Endophthalmitis is one of the most serious complications of intravitreal injection, with the reported risk per injection ranging from 0.1% to 1.6%.1
Controversy exists with regard to the pre-injection ocular surface preparation, particularly the pre-injection use of topical antibiotics. Povidone iodine is the only substance proven to reduce the risk of endophthalmitis after intraocular surgery.2
Although there may be a synergistic effect of topical antibiotics and topical povidone iodine in reducing the culture positive rate of the preoperative conjunctival surface,3
topical antibiotics have never been shown to reduce the risk of endophthalmitis.4
Nevertheless, some retinal surgeons prescribe topical antibiotics for several days prior to an intravitreal injection and several clinical trials have required this practice.5,6
Herein, we report the endophthalmitis risk with the preparation and injection procedure used in the intravitreal triamcinolone protocols of the Diabetic Retinopathy Clinical Research Network (DRCRnet) and the Standard Care vs. COrticosteroid for REtinal Vein Occlusion (SCORE) clinical trials.
The DRCRnet and SCORE protocols use the same standardized procedure for the preparation and intravitreal injection procedure using preservative-free triamcinolone (1 mg or 4 mg) in prefilled syringes (provided by Allergan, Inc., Irvine, CA). Topical -gatifloxacin (Zymar, Allergan, Inc., Irvine, CA) was placed on the ocular surface at least 3 times over a 15 or more minute period prior to the injection. Immediately prior to the injection, a drop of topical proparacaine hydrochloride ophthalmic solution 0.5% (Bausch and Lomb, Rochester, NY) from a newly opened bottle was placed on the ocular surface. At investigator discretion, additional anesthesia could be used (e.g. application of a cotton-tipped applicator soaked in topical anesthetic over the intended injection site, use of topical lidocaine gel, or use of a subconjunctival anesthetic). Povidone iodine was applied over the intended injection site either with a cotton-tipped applicator soaked in 5% povidone iodine or a 10% povidone iodine Swabstick, with or without the preceding placement of 2–3 drops of 5% povidone iodine in the lower fornix. As an alternative, the ocular surface could be flushed with 5% povidone iodine using a forced stream from an angio-catheter. After a sterile eyelid speculum was placed to stabilize the eyelids, triamcinolone was injected into the vitreous cavity via the pars plana. Post-injection, patients were instructed to use gatifloxacin four times a day for three days. Both trials had institutional board approval and all subjects provided written informed consent.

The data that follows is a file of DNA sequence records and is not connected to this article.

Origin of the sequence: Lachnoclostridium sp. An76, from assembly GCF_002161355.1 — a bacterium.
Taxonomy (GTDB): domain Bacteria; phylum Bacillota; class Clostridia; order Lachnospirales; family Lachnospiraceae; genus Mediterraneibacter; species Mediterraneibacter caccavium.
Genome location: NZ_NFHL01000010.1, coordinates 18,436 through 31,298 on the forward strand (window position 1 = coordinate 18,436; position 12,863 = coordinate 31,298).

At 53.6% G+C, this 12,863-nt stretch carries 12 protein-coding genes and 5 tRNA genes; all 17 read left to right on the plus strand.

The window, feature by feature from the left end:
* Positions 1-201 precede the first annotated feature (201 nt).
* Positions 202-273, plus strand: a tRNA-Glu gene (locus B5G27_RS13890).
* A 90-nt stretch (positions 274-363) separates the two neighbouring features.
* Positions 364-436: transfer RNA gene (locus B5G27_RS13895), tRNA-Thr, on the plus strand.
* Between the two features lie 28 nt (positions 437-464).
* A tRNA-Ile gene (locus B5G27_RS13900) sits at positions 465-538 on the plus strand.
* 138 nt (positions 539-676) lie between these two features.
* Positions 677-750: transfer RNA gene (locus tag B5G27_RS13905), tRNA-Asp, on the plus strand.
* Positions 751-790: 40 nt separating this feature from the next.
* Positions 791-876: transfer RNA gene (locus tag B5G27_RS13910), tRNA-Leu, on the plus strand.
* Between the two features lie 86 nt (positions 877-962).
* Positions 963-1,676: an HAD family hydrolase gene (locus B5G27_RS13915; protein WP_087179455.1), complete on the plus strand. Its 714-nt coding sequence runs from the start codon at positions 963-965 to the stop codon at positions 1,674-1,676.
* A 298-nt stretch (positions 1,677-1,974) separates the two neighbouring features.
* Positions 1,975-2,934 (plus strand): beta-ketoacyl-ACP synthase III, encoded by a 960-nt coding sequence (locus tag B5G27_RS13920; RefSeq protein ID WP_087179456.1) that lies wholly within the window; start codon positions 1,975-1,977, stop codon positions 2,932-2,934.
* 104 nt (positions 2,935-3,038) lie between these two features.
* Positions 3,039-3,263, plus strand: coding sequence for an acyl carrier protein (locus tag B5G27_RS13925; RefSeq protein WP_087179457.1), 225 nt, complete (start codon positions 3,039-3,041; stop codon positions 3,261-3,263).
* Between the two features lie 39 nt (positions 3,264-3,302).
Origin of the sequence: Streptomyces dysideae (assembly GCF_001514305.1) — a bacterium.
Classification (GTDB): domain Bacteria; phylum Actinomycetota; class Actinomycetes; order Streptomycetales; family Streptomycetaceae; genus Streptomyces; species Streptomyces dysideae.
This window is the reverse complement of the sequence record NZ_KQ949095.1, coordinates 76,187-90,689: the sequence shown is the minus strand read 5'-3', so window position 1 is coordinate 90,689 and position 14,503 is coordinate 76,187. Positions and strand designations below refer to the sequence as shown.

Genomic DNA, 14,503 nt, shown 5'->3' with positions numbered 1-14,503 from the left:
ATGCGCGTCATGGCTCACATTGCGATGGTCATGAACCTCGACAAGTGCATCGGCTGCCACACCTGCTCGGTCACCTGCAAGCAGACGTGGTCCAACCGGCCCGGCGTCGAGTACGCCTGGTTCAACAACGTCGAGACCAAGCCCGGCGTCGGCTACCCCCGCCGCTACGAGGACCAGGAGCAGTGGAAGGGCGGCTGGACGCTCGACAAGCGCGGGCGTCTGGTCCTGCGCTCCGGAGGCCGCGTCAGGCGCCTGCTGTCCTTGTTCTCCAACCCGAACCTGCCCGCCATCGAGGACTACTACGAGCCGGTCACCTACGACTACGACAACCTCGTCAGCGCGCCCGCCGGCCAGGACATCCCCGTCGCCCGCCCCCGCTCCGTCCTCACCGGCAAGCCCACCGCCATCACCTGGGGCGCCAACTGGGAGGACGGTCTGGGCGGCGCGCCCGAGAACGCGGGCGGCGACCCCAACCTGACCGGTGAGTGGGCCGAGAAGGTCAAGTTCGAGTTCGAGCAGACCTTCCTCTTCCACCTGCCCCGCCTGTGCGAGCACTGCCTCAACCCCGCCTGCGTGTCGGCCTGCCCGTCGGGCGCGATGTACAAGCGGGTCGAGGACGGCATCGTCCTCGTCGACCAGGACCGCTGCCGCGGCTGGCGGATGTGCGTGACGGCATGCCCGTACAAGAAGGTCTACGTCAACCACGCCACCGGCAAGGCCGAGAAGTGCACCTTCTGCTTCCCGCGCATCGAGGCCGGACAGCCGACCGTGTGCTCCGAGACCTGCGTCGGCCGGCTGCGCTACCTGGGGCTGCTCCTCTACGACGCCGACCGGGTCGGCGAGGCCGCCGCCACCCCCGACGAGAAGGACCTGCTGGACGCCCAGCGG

As of December 31, 2006, 1,378 intravitreal injections (538 eyes) have been administered in the DRCRnet DME trial by 162 ophthalmologists and 631 injections (301 eyes) by 159 ophthalmologists in SCORE. There has been only one case of endophthalmitis (coagulase negative staphylococcus) in the 2,009 injections to date (0.05%, 95% confidence interval 0.001% to 0.277%).
The rate of endophthalmitis in the DRCRnet and SCORE intravitreal triamcinolone trials should be interpreted in the context of the procedure that was used. The use of a prefilled syringe, which reduces the possibility of contamination, and the injection procedure, which includes the use of povidone iodine and a lid speculum, may be important factors in achieving a low incidence of endophthalmitis. Of note, topical antibiotics were not prescribed prior to the day of the injection. These results indicate that a low rate of endophthalmitis can be achieved using an intraocular injection protocol that did not include antibiotic prophylaxis on the days prior to the injection. Since a topical antibiotic was prescribed following the injection, we cannot determine whether post-injection topical antibiotic prophylaxis is necessary.